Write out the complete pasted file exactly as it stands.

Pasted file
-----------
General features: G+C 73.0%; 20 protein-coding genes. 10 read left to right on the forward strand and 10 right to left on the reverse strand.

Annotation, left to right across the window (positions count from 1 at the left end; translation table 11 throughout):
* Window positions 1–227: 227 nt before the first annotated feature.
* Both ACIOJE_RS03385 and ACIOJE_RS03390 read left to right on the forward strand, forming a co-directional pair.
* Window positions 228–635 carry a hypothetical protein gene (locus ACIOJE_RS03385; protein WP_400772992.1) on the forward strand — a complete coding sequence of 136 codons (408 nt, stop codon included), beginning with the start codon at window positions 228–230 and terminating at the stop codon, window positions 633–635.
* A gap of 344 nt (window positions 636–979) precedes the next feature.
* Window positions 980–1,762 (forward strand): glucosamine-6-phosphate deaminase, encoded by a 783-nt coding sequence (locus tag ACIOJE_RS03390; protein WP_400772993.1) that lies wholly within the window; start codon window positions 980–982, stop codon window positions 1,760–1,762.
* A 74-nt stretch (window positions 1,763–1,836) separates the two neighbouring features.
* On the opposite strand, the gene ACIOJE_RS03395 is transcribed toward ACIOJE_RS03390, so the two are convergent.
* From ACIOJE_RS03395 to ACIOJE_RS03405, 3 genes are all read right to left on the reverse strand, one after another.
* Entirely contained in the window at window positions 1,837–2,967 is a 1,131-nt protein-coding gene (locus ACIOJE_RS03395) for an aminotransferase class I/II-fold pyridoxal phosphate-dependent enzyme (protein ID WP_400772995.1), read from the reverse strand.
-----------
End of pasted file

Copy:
General features: G+C 73.0%; 20 protein-coding genes. 10 read left to right on the forward strand and 10 right to left on the reverse strand.

Annotation, left to right across the window (positions count from 1 at the left end; translation table 11 throughout):
* Window positions 1–227: 227 nt before the first annotated feature.
* Both ACIOJE_RS03385 and ACIOJE_RS03390 read left to right on the forward strand, forming a co-directional pair.
* Window positions 228–635 carry a hypothetical protein gene (locus ACIOJE_RS03385; protein WP_400772992.1) on the forward strand — a complete coding sequence of 136 codons (408 nt, stop codon included), beginning with the start codon at window positions 228–230 and terminating at the stop codon, window positions 633–635.
* A gap of 344 nt (window positions 636–979) precedes the next feature.
* Window positions 980–1,762 (forward strand): glucosamine-6-phosphate deaminase, encoded by a 783-nt coding sequence (locus tag ACIOJE_RS03390; protein WP_400772993.1) that lies wholly within the window; start codon window positions 980–982, stop codon window positions 1,760–1,762.
* A 74-nt stretch (window positions 1,763–1,836) separates the two neighbouring features.
* On the opposite strand, the gene ACIOJE_RS03395 is transcribed toward ACIOJE_RS03390, so the two are convergent.
* From ACIOJE_RS03395 to ACIOJE_RS03405, 3 genes are all read right to left on the reverse strand, one after another.
* Entirely contained in the window at window positions 1,837–2,967 is a 1,131-nt protein-coding gene (locus ACIOJE_RS03395) for an aminotransferase class I/II-fold pyridoxal phosphate-dependent enzyme (protein ID WP_400772995.1), read from the reverse strand.